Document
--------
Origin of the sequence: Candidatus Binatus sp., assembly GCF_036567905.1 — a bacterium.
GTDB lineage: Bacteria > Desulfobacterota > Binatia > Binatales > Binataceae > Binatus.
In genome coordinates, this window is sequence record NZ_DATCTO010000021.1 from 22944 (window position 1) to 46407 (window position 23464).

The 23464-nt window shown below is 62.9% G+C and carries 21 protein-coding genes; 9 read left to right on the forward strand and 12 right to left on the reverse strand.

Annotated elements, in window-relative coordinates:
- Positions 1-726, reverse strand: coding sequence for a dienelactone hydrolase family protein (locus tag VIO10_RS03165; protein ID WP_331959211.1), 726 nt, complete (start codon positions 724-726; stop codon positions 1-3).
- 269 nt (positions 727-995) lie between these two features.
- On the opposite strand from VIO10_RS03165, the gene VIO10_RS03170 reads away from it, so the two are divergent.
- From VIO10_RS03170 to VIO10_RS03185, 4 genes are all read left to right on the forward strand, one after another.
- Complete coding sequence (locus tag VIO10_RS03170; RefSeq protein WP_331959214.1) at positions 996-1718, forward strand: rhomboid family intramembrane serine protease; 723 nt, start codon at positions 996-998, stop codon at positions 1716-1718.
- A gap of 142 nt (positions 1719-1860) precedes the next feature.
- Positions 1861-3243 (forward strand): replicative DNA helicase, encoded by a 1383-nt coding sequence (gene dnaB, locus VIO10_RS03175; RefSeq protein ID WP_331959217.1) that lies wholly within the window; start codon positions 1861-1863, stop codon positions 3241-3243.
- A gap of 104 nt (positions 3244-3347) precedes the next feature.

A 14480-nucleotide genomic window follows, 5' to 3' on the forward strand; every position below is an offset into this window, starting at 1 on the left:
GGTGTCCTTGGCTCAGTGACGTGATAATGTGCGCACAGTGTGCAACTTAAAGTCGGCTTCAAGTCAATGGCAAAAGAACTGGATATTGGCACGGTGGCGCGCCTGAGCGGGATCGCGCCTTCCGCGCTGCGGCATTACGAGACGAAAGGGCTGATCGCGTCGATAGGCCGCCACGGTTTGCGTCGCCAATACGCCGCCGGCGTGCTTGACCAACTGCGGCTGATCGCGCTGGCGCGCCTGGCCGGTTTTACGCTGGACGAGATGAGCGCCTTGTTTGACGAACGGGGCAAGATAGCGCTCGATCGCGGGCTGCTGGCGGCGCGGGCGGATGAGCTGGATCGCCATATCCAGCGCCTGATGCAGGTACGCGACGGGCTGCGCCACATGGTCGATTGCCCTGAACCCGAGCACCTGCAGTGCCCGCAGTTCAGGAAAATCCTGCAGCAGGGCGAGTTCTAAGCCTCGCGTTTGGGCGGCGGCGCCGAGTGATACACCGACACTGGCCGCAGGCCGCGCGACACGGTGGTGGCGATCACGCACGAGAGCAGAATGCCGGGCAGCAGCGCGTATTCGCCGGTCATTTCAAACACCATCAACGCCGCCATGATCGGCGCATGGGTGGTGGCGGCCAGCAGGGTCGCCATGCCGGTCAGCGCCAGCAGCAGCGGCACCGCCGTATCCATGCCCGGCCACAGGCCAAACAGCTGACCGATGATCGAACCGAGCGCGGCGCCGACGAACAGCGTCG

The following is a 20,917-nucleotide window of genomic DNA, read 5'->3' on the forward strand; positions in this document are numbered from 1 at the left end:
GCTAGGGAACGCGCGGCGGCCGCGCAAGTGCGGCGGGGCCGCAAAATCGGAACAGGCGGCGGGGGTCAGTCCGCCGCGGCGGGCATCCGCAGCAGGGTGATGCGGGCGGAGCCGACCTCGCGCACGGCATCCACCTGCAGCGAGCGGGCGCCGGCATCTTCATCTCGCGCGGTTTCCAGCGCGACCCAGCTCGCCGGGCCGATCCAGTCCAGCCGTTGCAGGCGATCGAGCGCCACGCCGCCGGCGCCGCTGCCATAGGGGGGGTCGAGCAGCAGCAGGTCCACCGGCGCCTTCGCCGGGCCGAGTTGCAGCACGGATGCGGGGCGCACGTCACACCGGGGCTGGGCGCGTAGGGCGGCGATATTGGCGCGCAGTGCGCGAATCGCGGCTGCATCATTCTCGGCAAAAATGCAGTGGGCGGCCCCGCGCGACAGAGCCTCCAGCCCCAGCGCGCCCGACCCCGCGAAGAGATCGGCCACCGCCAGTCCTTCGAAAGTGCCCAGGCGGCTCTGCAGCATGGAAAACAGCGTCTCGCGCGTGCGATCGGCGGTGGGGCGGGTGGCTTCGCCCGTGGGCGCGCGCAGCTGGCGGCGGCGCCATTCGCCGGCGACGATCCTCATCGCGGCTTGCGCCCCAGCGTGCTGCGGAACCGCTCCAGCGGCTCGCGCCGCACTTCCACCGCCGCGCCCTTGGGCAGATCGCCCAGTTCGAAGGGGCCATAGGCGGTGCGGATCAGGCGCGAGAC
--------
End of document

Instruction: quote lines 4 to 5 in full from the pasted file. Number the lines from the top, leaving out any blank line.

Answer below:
The 23464-nt window shown below is 62.9% G+C and carries 21 protein-coding genes; 9 read left to right on the forward strand and 12 right to left on the reverse strand.

Annotated elements, in window-relative coordinates: